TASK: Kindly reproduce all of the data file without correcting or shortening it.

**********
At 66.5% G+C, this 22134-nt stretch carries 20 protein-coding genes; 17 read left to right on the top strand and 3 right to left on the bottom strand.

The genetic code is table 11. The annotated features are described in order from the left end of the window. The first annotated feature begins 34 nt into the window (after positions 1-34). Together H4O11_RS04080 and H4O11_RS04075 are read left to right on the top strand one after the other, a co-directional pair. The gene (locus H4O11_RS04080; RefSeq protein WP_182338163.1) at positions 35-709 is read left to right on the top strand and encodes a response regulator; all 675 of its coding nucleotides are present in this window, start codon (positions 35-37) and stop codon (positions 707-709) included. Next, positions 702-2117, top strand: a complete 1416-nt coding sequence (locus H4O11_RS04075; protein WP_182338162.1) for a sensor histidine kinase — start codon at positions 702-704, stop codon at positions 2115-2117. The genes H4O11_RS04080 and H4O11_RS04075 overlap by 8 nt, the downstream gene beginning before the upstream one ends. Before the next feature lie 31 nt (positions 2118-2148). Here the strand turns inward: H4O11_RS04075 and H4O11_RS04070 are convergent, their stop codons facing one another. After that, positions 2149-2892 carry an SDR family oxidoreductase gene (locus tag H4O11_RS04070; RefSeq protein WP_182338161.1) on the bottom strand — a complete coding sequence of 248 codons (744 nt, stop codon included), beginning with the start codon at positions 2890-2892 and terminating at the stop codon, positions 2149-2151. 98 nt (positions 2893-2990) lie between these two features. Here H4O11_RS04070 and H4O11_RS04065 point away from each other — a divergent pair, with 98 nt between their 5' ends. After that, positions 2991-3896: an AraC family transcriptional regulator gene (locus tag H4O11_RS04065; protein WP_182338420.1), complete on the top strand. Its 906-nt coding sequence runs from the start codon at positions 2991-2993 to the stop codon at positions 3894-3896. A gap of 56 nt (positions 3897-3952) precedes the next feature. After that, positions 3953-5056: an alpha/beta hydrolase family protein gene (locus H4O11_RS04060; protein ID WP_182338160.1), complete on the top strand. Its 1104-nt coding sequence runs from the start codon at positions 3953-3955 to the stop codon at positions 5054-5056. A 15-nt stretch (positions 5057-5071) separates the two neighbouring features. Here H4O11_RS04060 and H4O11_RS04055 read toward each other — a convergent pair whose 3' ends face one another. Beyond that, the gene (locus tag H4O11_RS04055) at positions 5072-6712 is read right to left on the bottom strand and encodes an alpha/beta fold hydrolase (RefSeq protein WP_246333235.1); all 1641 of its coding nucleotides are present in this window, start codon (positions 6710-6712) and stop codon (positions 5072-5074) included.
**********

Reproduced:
At 66.5% G+C, this 22134-nt stretch carries 20 protein-coding genes; 17 read left to right on the top strand and 3 right to left on the bottom strand.

The genetic code is table 11. The annotated features are described in order from the left end of the window. The first annotated feature begins 34 nt into the window (after positions 1-34). Together H4O11_RS04080 and H4O11_RS04075 are read left to right on the top strand one after the other, a co-directional pair. The gene (locus H4O11_RS04080; RefSeq protein WP_182338163.1) at positions 35-709 is read left to right on the top strand and encodes a response regulator; all 675 of its coding nucleotides are present in this window, start codon (positions 35-37) and stop codon (positions 707-709) included. Next, positions 702-2117, top strand: a complete 1416-nt coding sequence (locus H4O11_RS04075; protein WP_182338162.1) for a sensor histidine kinase — start codon at positions 702-704, stop codon at positions 2115-2117. The genes H4O11_RS04080 and H4O11_RS04075 overlap by 8 nt, the downstream gene beginning before the upstream one ends. Before the next feature lie 31 nt (positions 2118-2148). Here the strand turns inward: H4O11_RS04075 and H4O11_RS04070 are convergent, their stop codons facing one another. After that, positions 2149-2892 carry an SDR family oxidoreductase gene (locus tag H4O11_RS04070; RefSeq protein WP_182338161.1) on the bottom strand — a complete coding sequence of 248 codons (744 nt, stop codon included), beginning with the start codon at positions 2890-2892 and terminating at the stop codon, positions 2149-2151. 98 nt (positions 2893-2990) lie between these two features. Here H4O11_RS04070 and H4O11_RS04065 point away from each other — a divergent pair, with 98 nt between their 5' ends. After that, positions 2991-3896: an AraC family transcriptional regulator gene (locus tag H4O11_RS04065; protein WP_182338420.1), complete on the top strand. Its 906-nt coding sequence runs from the start codon at positions 2991-2993 to the stop codon at positions 3894-3896. A gap of 56 nt (positions 3897-3952) precedes the next feature. After that, positions 3953-5056: an alpha/beta hydrolase family protein gene (locus H4O11_RS04060; protein ID WP_182338160.1), complete on the top strand. Its 1104-nt coding sequence runs from the start codon at positions 3953-3955 to the stop codon at positions 5054-5056. A 15-nt stretch (positions 5057-5071) separates the two neighbouring features. Here H4O11_RS04060 and H4O11_RS04055 read toward each other — a convergent pair whose 3' ends face one another. Beyond that, the gene (locus tag H4O11_RS04055) at positions 5072-6712 is read right to left on the bottom strand and encodes an alpha/beta fold hydrolase (RefSeq protein WP_246333235.1); all 1641 of its coding nucleotides are present in this window, start codon (positions 6710-6712) and stop codon (positions 5072-5074) included.